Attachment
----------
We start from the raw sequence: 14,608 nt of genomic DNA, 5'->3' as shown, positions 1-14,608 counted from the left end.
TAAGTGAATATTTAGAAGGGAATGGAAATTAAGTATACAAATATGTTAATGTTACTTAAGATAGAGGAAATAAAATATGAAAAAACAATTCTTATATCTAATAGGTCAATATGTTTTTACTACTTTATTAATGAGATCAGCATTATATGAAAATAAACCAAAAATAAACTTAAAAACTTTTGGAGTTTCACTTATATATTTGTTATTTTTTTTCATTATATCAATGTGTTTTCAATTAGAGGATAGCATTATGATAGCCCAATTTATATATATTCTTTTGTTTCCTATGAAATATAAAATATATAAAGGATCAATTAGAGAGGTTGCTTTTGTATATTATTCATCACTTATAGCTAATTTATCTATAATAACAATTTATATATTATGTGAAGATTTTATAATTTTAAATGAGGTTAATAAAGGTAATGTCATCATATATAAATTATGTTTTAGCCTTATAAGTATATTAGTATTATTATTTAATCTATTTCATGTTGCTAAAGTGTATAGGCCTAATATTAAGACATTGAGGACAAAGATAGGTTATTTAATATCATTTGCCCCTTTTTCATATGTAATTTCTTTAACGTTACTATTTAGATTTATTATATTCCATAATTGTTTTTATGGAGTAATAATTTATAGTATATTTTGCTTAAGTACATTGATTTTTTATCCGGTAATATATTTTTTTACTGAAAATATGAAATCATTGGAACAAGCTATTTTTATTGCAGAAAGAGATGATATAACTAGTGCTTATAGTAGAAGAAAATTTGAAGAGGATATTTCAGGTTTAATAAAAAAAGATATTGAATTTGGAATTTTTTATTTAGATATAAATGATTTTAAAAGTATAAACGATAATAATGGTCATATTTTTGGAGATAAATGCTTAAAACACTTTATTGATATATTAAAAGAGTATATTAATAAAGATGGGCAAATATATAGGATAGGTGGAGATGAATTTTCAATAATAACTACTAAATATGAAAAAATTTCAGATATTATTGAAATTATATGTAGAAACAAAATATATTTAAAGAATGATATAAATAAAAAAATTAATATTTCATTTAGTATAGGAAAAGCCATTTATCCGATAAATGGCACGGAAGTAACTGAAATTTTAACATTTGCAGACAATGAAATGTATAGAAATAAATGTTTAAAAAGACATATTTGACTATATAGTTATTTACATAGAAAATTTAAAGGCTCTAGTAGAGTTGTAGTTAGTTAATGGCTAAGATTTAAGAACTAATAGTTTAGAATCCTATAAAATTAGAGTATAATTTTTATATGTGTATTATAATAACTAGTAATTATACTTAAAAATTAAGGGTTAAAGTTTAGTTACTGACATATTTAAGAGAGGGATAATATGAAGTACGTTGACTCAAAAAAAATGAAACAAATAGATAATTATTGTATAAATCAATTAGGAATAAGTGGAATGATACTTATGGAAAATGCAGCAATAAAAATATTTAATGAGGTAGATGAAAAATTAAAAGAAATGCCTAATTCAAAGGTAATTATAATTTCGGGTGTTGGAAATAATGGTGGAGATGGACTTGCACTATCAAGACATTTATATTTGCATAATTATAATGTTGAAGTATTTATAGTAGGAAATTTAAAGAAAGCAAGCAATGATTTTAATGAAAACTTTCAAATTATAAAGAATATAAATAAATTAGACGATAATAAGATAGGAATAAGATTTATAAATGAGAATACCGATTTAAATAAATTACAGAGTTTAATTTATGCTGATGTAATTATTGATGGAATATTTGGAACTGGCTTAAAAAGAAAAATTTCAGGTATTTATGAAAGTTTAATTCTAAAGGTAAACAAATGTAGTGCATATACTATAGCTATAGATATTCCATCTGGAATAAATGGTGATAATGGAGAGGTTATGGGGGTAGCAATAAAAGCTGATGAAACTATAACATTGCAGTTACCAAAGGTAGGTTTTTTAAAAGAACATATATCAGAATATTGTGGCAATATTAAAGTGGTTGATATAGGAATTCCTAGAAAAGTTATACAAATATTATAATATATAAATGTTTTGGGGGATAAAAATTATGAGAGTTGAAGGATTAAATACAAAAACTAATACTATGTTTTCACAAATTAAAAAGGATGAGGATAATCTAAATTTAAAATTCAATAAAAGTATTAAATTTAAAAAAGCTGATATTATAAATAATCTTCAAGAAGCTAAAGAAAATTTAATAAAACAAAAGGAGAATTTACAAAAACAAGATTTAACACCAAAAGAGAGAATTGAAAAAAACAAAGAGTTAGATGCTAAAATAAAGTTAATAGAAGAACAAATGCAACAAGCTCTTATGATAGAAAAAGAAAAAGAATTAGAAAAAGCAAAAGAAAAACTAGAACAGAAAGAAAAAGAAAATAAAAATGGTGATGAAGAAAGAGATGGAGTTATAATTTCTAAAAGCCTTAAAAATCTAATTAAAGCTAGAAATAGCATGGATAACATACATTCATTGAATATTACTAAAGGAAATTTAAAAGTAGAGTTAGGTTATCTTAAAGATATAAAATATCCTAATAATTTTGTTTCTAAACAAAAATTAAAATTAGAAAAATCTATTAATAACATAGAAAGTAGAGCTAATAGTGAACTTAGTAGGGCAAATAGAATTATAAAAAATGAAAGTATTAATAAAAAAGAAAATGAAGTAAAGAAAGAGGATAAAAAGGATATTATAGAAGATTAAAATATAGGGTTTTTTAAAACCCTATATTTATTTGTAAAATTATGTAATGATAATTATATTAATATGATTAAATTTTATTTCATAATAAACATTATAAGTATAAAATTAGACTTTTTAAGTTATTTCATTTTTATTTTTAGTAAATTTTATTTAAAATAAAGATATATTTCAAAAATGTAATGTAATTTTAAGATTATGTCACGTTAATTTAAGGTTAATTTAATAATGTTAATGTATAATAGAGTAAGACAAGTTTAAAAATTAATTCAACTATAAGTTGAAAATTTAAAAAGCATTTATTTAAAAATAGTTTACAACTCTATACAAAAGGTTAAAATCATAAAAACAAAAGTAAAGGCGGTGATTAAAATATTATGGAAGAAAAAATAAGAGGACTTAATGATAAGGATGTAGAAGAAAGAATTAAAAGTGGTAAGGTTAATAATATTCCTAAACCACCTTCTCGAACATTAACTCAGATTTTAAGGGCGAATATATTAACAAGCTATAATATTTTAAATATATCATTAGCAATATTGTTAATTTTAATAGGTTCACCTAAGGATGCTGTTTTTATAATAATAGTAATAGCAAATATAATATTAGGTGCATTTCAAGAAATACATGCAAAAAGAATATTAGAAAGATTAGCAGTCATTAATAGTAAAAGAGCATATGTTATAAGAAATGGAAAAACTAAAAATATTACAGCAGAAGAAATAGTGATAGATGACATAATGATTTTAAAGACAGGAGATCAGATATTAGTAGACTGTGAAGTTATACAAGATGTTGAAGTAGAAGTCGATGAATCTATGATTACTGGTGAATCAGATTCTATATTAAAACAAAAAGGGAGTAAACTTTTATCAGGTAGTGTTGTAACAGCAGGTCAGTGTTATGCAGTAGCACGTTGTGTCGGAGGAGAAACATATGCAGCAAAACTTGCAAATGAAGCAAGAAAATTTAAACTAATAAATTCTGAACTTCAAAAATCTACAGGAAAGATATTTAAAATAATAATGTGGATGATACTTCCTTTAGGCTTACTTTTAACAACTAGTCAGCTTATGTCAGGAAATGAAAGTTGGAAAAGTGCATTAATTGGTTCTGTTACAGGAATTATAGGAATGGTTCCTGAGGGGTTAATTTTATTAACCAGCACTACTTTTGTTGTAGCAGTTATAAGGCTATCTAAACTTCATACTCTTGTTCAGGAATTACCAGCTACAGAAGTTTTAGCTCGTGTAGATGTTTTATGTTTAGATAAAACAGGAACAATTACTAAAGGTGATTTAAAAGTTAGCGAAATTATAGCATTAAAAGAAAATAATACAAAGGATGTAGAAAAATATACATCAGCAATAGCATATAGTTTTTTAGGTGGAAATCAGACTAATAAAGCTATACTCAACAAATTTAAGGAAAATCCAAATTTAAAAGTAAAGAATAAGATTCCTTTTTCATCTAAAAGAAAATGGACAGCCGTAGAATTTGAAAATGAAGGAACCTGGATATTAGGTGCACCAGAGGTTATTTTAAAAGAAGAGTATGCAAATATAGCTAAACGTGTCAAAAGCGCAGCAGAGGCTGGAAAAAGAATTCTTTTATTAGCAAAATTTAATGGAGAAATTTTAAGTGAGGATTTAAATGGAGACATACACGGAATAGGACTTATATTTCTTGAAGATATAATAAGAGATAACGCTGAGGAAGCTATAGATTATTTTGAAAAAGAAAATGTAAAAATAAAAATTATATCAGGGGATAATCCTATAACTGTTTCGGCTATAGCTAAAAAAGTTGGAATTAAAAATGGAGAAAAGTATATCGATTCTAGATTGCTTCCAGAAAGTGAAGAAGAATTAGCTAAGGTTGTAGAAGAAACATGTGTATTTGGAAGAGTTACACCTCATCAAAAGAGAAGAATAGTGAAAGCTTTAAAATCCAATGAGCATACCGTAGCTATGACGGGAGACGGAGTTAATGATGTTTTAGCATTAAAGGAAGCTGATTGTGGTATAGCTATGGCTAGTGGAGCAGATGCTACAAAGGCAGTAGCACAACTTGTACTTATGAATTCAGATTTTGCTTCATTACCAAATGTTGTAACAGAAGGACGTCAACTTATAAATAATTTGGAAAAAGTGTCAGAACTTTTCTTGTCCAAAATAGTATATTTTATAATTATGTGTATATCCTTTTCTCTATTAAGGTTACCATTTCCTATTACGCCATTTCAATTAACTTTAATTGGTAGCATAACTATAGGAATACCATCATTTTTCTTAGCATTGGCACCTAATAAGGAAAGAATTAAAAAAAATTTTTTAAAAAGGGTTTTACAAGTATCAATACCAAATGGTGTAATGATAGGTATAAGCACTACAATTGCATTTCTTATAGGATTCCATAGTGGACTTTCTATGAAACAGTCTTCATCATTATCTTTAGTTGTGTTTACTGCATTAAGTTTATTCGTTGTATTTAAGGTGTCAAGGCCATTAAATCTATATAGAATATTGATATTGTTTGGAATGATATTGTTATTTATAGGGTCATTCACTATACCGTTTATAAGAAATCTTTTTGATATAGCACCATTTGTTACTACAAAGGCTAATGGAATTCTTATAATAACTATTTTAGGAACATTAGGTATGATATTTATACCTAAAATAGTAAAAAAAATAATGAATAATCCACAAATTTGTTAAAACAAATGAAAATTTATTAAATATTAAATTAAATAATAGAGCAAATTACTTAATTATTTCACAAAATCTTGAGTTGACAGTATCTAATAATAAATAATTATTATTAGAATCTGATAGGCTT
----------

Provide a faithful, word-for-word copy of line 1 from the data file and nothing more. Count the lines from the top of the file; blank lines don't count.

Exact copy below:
We start from the raw sequence: 14,608 nt of genomic DNA, 5'->3' as shown, positions 1-14,608 counted from the left end.